Abstract 9281: Usefulness of Lipoprotein(a) to Predict Progression of Non-Culprit Coronary Lesions after Acute Myocardial Infarction for Paients with Normal Low-Density Lipoprotein Cholesterol
Purpose: Lipoprotein(a) [Lp(a)] is associated with development of new coronary lesions after acute myocardial infarction (AMI) and Lp(a) value remains consistent within individuals across their lives. However, the efficacy of Lp(a) in patients with normal low-density lipoprotein cholesterol (LDL-C) was unclear. This study was undertaken to assess the efficacy of Lp(a) in patients with LDL-C.
Methods: Lp(a) was measured 1 week after AMI in 410 patients who underwent primary percutanious coronary intervention (PCI) within 24 hours after symptom onset. Patients were stratified into two groups based on Lp(a); high Lp(a) group (>40mg/dl:n=95) was compared with low Lp(a) group. Furthermore, patients were stratified into two groups based on LDL-C; high LDL-C group (>120mg/dl) was compared with normal LDL-C group (≤120mg/dl). Clinical follow-up was obtained up to 1 years. Major Cardiac Coronary Event (MACE) was defined as cardiac death, myocardial infarction (MI) and/or revascularization for new lesions.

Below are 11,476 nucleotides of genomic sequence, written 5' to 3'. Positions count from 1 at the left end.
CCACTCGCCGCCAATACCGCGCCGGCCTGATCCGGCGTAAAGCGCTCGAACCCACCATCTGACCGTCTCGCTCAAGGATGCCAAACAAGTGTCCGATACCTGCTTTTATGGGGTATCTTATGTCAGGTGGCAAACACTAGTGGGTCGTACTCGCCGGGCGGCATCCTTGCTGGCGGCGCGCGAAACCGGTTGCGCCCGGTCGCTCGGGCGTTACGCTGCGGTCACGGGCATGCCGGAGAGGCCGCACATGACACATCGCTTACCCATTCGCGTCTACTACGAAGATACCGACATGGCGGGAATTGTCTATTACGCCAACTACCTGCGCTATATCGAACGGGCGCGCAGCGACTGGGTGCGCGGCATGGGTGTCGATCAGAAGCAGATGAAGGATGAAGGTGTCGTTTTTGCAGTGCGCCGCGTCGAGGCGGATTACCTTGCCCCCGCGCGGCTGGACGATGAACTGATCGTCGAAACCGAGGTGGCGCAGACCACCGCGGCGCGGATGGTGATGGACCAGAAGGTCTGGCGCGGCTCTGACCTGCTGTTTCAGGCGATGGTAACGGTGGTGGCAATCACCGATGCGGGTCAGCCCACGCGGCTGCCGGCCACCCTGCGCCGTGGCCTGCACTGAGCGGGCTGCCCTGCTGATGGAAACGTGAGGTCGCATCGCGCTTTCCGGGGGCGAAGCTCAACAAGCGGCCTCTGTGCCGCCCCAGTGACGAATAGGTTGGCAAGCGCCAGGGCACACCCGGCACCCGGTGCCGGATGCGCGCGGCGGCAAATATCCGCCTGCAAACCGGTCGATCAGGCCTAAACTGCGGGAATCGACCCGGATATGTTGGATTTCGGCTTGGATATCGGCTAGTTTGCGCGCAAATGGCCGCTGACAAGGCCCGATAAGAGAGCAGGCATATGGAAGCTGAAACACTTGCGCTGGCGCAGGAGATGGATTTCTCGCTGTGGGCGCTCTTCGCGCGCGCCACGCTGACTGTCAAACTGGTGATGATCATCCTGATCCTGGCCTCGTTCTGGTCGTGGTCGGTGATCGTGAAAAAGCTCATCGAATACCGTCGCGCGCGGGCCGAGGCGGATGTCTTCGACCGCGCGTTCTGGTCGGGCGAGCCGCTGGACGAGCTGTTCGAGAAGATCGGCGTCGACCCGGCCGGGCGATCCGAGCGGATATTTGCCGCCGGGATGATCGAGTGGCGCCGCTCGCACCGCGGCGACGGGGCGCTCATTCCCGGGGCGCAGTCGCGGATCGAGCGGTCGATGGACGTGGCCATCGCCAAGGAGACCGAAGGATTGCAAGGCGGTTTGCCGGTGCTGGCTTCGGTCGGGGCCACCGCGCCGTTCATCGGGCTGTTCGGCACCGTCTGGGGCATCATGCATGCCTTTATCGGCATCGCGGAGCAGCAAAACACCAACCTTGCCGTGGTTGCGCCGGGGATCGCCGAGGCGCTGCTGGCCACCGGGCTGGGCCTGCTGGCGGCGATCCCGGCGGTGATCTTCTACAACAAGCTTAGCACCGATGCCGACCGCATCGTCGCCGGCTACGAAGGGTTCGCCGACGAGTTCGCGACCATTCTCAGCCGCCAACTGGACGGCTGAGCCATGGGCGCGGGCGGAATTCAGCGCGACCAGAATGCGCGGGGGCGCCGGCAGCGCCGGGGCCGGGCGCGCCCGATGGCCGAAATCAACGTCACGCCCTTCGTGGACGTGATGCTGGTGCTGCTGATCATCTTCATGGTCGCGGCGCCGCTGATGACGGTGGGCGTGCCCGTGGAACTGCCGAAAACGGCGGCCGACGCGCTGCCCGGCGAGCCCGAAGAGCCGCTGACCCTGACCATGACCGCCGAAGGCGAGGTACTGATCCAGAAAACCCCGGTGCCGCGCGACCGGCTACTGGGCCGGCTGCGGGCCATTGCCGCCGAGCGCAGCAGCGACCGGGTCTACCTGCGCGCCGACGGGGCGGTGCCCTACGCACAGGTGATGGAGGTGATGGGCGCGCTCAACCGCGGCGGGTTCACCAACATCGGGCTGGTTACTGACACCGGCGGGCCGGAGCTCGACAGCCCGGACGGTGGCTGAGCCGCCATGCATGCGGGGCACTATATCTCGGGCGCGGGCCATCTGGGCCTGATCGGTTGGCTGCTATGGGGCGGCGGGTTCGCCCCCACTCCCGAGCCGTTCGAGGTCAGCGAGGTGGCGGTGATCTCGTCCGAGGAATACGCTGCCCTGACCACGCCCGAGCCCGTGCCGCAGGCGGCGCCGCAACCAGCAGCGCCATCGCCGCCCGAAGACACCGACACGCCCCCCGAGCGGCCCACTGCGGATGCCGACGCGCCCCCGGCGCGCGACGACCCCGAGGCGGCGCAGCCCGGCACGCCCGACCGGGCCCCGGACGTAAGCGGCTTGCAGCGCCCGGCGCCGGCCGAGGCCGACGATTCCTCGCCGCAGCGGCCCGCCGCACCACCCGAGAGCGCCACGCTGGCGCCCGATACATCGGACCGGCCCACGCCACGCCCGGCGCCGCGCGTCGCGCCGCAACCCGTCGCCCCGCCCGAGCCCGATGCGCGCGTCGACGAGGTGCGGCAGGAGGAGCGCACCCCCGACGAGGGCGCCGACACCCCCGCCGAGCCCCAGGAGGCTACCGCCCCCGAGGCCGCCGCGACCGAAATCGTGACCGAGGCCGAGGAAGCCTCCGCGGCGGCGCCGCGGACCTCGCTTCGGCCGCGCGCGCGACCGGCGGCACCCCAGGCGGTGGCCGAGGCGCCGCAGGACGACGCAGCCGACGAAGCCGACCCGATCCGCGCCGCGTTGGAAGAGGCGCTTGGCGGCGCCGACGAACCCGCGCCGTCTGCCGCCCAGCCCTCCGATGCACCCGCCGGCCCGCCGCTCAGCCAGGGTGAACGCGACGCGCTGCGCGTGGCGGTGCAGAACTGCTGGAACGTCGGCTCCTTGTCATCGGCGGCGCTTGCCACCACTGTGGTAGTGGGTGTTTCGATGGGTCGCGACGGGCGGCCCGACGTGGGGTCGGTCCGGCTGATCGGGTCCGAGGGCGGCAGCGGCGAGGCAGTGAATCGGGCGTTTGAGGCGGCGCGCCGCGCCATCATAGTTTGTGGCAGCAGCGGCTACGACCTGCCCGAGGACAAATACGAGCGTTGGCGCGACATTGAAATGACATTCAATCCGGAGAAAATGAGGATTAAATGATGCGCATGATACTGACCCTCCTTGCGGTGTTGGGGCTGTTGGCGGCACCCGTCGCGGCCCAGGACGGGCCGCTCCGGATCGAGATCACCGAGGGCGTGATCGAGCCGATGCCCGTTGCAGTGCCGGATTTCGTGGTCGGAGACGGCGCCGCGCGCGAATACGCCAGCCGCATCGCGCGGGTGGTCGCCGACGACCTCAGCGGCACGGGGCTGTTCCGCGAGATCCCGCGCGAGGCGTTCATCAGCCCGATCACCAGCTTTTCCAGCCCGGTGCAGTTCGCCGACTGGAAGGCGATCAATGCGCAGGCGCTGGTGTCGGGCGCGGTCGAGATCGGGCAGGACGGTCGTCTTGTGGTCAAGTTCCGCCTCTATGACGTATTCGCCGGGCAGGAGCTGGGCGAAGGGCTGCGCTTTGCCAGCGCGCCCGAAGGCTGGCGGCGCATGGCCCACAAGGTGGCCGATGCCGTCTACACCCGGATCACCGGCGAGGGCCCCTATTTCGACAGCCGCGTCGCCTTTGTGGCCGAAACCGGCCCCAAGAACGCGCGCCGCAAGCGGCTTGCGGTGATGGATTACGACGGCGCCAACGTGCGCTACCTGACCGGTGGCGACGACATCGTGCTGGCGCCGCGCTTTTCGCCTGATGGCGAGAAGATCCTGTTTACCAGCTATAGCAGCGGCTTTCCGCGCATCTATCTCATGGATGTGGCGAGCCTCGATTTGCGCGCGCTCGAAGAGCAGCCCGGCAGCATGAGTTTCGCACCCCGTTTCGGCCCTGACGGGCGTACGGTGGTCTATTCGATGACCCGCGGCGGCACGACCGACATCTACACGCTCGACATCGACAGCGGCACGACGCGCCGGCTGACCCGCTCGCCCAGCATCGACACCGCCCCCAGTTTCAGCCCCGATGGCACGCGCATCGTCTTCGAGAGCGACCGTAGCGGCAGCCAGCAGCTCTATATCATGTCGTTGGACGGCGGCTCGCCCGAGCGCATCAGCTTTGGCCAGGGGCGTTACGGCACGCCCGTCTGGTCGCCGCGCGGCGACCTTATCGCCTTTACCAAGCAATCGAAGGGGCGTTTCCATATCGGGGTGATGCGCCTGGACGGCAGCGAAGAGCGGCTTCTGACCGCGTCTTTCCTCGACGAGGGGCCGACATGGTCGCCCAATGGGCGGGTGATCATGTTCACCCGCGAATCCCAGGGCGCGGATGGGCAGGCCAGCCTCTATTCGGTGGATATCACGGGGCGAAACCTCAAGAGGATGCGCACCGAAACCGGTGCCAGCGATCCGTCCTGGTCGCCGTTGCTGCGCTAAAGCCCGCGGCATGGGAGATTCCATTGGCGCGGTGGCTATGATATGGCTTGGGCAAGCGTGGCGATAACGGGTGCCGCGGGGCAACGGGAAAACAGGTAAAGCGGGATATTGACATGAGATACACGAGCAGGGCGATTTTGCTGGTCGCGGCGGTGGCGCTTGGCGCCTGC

Results: There was no significant difference with age, sex, hypertension, diabetes, infarct location, multivessel disease, final TIMI 3 and use of cardiovascular drugs between high Lp(a) group and low Lp(a) group. High Lp(a) was associated with higher 1-year cumulative incidence of MACE (25.2% vs 11.1%, p<0.001) and new lesion revascularization (22.1% vs 6.6%, p<0.001). Multivariate analysis showed that Lp(a) was an independent predictor for MACE (OR 1.64, 95% CI: 1.31-2.06, p<0.001) and new lesions requiring revascularization (OR 1.67, 95% CI: 1.32-2.13, p<0.001). In patients with normal LDL-C, Lp(a) was associated with the incidence of new lesion revascularization during 1-year (p=0.01, figure B) as same as in patients with high LDL-C (p=0.007, figure A).
Conclusions: These results suggest that Lp(a) could predict MACE after AMI regardless of LDL-C.
- © 2011 by American Heart Association, Inc.